Event-driven and diversified long/short equity funds outperformed during the first week of 2018, Lyxor said in its weekly report on hedge funds.
“The fallout from the U.S. tax reform spread and boosted event positions, as well as L/S equity’s cyclical stocks,” Lyxor reported. It said that “macro and neutral equity strategies lagged,” with the former suffering from weakness in the U.S. dollar and interest rates. It has downgraded its global macro outlook to neutral.
Lyxor also gave a note of caution on M&A deals, saying that regulation risks are “in the picture again,” and that it is underweight quantitative funds “as long as factors are unsettled by broader themes.”
One of the most heavily shorted stocks, European jewelry maker Pandora, gave a boost to hedge fund shorts this week. Pandora short sellers made $171 million Thursday, as the stock fell 10.67 percent on an earnings miss, data analytics firm S3Partners reported. Pandora shorts have now made $185 million in 2018 S3 said.
Last year, Goldman Sachs said that 59 hedge funds had shorted Pandora as of the third quarter of 2017, with short interest at 43 percent of the market capitalization. That made it the most shorted stock with a market cap of more than $1 billion at the time.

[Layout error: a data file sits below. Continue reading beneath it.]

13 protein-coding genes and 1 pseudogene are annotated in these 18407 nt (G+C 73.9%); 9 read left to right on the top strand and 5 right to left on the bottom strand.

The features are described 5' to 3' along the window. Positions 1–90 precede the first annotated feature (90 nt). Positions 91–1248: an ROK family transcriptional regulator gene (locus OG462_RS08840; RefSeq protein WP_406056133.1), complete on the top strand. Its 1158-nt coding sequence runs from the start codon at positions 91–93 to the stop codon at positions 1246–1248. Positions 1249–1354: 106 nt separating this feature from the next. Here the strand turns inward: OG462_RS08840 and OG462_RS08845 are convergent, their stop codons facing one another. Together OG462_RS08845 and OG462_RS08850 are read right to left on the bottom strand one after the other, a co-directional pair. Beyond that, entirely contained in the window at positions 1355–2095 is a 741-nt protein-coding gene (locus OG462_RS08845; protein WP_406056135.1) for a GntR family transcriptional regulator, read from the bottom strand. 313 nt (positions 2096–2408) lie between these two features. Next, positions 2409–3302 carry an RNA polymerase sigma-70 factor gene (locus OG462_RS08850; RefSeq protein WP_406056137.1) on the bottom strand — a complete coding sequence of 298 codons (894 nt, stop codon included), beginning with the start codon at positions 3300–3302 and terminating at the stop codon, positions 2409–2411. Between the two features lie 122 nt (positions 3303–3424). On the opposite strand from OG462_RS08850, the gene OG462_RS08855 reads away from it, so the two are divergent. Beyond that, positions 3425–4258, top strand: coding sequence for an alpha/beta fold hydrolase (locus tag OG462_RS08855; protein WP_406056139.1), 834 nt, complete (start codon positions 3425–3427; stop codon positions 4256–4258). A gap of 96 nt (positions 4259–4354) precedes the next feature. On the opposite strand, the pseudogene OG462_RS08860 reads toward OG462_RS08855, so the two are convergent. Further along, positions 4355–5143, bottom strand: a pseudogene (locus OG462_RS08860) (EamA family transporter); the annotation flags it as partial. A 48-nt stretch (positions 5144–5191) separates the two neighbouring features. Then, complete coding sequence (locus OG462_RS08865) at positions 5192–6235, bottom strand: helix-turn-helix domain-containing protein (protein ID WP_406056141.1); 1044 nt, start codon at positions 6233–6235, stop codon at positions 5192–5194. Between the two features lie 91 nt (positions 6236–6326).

But “Pandora short sellers missed out on most of Pandora’s 2017 price drop,” S3 Partners said, “earning only $33.2 million in mark-to-market profits on an average short position of $951 million even though Pandora’s stock price was down 27 percent for the year.”
Former hedge fund kingpin Steve Cohen has scrapped his three-year lockup period to convince institutional investors to back his return to hedge funds, Business Insider reports.
Cohen’s new hedge fund is expected to launch in February with $3 billion, and “around 20 institutions have written checks of $100 million each,” Business Insider said.
Cliff Robbins’ activist hedge fund Blue Harbour Group this week sold 2.9 million shares of Rowan Corp., bringing it below the 5 percent ownership threshold for a securities filing. It now owns 4.6 percent of the company, according to its exit reporting.
Carl Icahn has raised his offer to buy all the outstanding shares of Cadus from $1.52 per share to $1.61 per share.